Thursday, February 7, 2008

Life is made of Kings and Pawns

Karen Sloan's piece deals with Jim's somewhat unconventional view of King Solomon's ability to make a correct decision thus revealing Twain's parable and a strong objection to the then current state of black civil rights (during Twain's time, but set and portrayed years beforehand, anachronism style!). Sloan states, "Twain's parable represents the immeasurably more complex moral dilemma that arises when the civil laws of a society and the moral code of a substantial number of its citizens contradict one another," (Sloan 4). Now let me take you through a completely ridiculous interpretation built upon nothing more than reading too much into things and too much Mountain Dew. If we take King Solomon as a representation of the US government, the mother who 'saves' the child as the white population, the mother who does not mind the literal splitting of the child as the black population, and the child itself as the manifestation of laws, we see that this is more than a simple complaint. As Jim states, "What does I do? Dies I shin arou' mongs' de neighbors en fine out which un you de bill do b'long to, en han' it over to de right one, all safe en soun', de way dat anybody dat had any gumption would? No - I take en whack de bill in two..." (Twain 66), he clearly questions the King's common sense and could be seen as Twain's post-bellum challenge of government, or even just higher authority, set back in antebellum times. Now if we examine the Bible story in the context of Adventure of Huckleberry Finn neither Jim (opponent) nor Huck (proponent) present any evidence that the woman who gets the child in the end is the biological mother, she may have been a bleeding heart type or if viewed as the white population of the time, someone who would do anything (in this case deception) to stop blacks from receiving or taking advantage of the "God given rights" America was built upon. The woman who loses (what could have been her child, thanks to Solomon's "logic") are the blacks who have had something that is fundamentally their's taken from them because of the politicians too scared to do anything but play the game and a government that forgets to act. Taken much more simply, this is Jim telling Huck that he will always get screwed by the system and Huck failing to understand because he is unknowingly protected by it and is completely unaware of its existence.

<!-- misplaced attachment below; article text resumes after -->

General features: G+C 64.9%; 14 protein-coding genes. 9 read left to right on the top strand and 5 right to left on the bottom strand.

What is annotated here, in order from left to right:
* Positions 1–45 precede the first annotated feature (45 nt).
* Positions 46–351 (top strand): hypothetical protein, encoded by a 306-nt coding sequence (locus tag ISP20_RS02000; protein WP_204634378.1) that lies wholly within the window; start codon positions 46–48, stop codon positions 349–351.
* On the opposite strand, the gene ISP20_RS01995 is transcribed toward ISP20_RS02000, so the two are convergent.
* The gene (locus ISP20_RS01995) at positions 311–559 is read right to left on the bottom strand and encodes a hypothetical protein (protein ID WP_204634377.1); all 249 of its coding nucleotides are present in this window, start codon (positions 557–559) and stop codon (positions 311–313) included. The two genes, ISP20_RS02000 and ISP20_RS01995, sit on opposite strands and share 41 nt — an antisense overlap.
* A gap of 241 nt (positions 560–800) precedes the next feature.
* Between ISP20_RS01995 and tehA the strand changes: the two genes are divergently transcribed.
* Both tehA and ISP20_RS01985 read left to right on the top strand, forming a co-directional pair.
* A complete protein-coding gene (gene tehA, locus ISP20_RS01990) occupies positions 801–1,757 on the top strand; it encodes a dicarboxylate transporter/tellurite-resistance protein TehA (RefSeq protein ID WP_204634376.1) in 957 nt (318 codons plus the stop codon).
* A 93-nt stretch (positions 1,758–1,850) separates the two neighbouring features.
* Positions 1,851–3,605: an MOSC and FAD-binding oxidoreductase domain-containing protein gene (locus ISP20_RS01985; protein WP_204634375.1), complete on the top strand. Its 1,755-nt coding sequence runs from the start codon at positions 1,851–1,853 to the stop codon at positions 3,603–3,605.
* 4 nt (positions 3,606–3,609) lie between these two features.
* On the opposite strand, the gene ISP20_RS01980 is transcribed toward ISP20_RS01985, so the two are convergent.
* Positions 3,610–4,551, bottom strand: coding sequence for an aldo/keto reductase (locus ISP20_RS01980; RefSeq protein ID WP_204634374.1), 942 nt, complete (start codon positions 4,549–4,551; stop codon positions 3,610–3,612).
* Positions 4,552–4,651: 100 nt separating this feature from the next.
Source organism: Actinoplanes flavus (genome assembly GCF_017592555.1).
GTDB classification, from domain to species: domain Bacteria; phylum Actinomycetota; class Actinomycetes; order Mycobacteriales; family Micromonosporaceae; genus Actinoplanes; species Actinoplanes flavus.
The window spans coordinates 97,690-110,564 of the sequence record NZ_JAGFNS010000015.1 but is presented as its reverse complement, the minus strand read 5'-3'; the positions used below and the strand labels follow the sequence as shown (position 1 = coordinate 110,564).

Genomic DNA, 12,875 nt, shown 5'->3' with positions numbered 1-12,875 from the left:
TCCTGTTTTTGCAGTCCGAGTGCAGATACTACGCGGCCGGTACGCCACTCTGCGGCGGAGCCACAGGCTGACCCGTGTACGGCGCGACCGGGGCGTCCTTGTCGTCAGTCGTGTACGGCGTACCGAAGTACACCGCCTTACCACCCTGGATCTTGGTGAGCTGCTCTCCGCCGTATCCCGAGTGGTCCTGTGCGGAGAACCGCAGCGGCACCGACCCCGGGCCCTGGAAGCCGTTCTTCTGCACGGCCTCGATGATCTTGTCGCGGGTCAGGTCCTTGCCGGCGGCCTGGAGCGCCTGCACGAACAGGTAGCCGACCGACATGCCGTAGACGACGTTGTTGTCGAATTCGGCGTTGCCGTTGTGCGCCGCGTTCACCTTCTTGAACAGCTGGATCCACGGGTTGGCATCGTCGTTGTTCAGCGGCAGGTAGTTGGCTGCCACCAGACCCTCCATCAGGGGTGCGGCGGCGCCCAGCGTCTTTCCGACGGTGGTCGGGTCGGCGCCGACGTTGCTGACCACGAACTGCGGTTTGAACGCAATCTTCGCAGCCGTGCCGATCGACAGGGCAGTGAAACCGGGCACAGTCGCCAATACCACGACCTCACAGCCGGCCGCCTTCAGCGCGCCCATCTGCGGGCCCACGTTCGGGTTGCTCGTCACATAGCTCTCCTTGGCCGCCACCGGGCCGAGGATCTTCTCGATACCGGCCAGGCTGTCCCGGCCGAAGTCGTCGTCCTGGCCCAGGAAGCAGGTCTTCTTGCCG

Due to the late nature of this assignment, I am aware that a penalty will be administered, but how about we waive that for the contribution of Stretchy Cat (click to view)?

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